Man with incessant ringing in the ears holding his head.

Let’s set the scene: You’re lying in bed trying to sleep after a long stressful day. Your eyelids are starting to get heavy and you know that your about to fall asleep. Then as you lie there in the quiet of the night, you begin to notice the sound of ringing in your ears. Your phone, TV, and radio are all switched off so you know it’s nothing inside your room. No, this noise is coming from inside your ears and you’re not sure how to stop it.

If this scenario sounds familiar, then chances are that you’re one of the 50 million people who are afflicted by tinnitus. This problem causes you to hear ringing, buzzing, and whooshing sounds, among others, inside your ears. Most people suffering from tinnitus think of it as a mere annoyance; they notice it now and again but it doesn’t really affect their day-to-day lives. But this is not the situation with everybody who is suffering from tinnitus. For some, it can cause them to lose sleep, to disengage socially, and to have a hard time working.

What’s The Underlying Cause of Tinnitus?

Tinnitus remains somewhat of a mystery, but specialists have focused in on a few causes for this condition. It’s most common in individuals who have damaged hearing, and also people who suffer from heart problems. Reduced blood flow around the ears is generally believed to be the underlying cause of tinnitus. This causes the heart to work harder to pump blood to where it’s needed. People who have iron-deficiency anemia commonly suffer from tinnitus symptoms because their blood cells do not carry enough oxygen throughout their body, which, again, works the heart harder to deliver nutrients to the correct place, often leading to tinnitus.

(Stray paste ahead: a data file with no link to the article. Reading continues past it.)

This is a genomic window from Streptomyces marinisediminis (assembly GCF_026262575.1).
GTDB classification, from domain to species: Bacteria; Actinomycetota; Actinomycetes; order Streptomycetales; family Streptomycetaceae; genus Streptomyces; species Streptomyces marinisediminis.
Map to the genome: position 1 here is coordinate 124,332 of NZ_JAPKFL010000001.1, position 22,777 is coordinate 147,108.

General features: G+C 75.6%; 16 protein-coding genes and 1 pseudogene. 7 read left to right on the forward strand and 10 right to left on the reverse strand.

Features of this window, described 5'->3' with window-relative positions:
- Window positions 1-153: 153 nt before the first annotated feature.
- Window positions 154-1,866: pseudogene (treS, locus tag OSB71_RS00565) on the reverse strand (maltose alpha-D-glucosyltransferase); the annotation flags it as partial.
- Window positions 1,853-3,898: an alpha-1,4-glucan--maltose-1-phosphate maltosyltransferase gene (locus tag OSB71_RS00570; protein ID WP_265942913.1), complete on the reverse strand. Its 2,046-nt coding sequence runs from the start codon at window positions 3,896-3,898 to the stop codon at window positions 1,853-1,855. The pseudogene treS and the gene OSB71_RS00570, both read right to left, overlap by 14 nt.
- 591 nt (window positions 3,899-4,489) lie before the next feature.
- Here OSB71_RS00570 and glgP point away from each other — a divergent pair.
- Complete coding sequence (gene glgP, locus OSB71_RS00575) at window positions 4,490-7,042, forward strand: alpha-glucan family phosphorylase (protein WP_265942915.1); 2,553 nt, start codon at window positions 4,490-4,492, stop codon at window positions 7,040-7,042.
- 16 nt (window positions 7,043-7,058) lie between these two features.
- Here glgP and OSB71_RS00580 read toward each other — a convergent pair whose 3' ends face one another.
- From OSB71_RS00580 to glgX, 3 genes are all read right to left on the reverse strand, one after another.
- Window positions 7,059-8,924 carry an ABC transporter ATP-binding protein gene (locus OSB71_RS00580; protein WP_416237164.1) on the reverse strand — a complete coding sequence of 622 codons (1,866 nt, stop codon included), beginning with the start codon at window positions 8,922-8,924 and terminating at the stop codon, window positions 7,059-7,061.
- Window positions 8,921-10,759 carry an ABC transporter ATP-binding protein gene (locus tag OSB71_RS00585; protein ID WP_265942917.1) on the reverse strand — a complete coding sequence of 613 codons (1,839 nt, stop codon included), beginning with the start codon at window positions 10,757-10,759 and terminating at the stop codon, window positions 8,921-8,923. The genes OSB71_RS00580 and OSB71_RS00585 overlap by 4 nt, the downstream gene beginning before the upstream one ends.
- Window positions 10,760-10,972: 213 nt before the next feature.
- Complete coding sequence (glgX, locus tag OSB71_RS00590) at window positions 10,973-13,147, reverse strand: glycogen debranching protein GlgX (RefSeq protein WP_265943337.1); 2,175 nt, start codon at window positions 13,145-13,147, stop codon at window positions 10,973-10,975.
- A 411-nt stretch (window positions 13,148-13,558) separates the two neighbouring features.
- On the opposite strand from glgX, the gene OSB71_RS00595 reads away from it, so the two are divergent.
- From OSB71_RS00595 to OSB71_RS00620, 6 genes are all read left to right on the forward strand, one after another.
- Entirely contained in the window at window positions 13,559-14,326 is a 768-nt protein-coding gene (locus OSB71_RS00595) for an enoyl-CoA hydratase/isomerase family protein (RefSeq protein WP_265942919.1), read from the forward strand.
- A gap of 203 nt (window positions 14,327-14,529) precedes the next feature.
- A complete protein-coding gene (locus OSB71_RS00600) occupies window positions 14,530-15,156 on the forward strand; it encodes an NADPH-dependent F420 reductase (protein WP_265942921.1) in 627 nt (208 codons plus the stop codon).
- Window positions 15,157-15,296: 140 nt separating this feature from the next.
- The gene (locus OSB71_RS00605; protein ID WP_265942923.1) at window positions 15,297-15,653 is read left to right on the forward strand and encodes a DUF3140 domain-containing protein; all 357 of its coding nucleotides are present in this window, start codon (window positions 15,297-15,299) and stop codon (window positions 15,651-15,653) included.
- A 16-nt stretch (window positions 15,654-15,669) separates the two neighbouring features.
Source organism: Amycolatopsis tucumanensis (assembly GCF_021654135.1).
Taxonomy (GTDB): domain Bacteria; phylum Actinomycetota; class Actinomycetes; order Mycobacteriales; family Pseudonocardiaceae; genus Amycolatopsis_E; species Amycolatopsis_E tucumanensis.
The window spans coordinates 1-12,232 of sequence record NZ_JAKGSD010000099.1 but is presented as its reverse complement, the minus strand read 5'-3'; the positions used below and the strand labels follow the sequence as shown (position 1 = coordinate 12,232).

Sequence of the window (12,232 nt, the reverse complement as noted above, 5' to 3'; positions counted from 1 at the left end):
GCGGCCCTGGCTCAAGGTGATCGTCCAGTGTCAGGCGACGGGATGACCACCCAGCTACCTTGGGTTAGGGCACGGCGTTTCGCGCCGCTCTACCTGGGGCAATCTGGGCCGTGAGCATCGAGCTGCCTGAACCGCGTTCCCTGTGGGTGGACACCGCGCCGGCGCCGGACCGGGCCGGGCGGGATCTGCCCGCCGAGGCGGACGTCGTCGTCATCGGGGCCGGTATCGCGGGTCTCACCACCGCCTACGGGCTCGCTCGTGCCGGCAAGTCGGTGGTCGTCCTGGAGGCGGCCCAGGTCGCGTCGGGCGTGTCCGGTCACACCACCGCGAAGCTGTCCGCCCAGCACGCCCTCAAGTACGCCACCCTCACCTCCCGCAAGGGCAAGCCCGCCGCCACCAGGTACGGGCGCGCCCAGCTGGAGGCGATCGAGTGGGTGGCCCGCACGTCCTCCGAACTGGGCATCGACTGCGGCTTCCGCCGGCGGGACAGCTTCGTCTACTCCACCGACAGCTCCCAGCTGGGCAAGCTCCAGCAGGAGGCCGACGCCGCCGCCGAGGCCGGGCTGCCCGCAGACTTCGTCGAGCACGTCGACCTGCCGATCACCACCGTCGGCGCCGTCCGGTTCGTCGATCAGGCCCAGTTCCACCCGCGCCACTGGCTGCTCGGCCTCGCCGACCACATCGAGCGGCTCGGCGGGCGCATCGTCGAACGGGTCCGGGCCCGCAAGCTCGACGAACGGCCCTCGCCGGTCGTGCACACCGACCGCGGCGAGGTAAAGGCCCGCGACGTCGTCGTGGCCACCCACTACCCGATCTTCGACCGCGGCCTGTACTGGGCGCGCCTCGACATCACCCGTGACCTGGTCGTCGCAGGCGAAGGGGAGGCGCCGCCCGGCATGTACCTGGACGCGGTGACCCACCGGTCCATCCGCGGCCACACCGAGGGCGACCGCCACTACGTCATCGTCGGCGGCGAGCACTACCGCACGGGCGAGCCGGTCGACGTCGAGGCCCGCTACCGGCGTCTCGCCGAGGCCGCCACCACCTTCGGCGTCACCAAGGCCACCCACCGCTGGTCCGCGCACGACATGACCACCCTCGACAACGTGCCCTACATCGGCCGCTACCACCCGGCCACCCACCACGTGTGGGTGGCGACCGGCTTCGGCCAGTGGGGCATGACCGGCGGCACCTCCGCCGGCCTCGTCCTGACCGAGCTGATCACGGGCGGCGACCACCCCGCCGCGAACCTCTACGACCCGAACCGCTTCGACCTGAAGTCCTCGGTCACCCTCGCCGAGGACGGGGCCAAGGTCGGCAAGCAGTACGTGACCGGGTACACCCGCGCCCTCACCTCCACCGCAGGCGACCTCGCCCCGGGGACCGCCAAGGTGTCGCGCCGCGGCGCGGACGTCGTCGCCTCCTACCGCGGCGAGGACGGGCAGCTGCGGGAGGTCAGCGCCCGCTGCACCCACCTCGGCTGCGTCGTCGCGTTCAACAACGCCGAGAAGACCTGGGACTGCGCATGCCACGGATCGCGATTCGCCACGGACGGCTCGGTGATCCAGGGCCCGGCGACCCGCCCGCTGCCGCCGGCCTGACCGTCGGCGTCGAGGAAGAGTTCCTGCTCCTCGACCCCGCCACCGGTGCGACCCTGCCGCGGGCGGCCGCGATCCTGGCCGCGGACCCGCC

Tinnitus also occurs as a result of other conditions, such as Meniere’s disease, ear infections, and ear canal blockages. All of these conditions impact the hearing and lead to situations where tinnitus becomes more prevalent. In other situations, there might not be an easily discernible cause of tinnitus, which can make treatment difficult, but not impossible.

Is There Any Remedy For Tinnitus?

Depending on the underlying cause of your tinnitus, there might be several possible treatment choices. One significant thing to take note of, however, is that there is presently no known cure for tinnitus. But these treatments can still present a good possibility for your tinnitus to get better or disappear completely.

Research has revealed that hearing aids help cover up tinnitus in individuals who suffer from hearing loss.

If covering up the noise doesn’t help, cognitive-behavioral therapy (CBT) has been proven to help people live with the buzzing in their ears that does not fade away with other treatments. This kind of mental health therapy helps people change their negative thoughts about tinnitus into more positive, practical thoughts that will help them function normally on a day to day basis.

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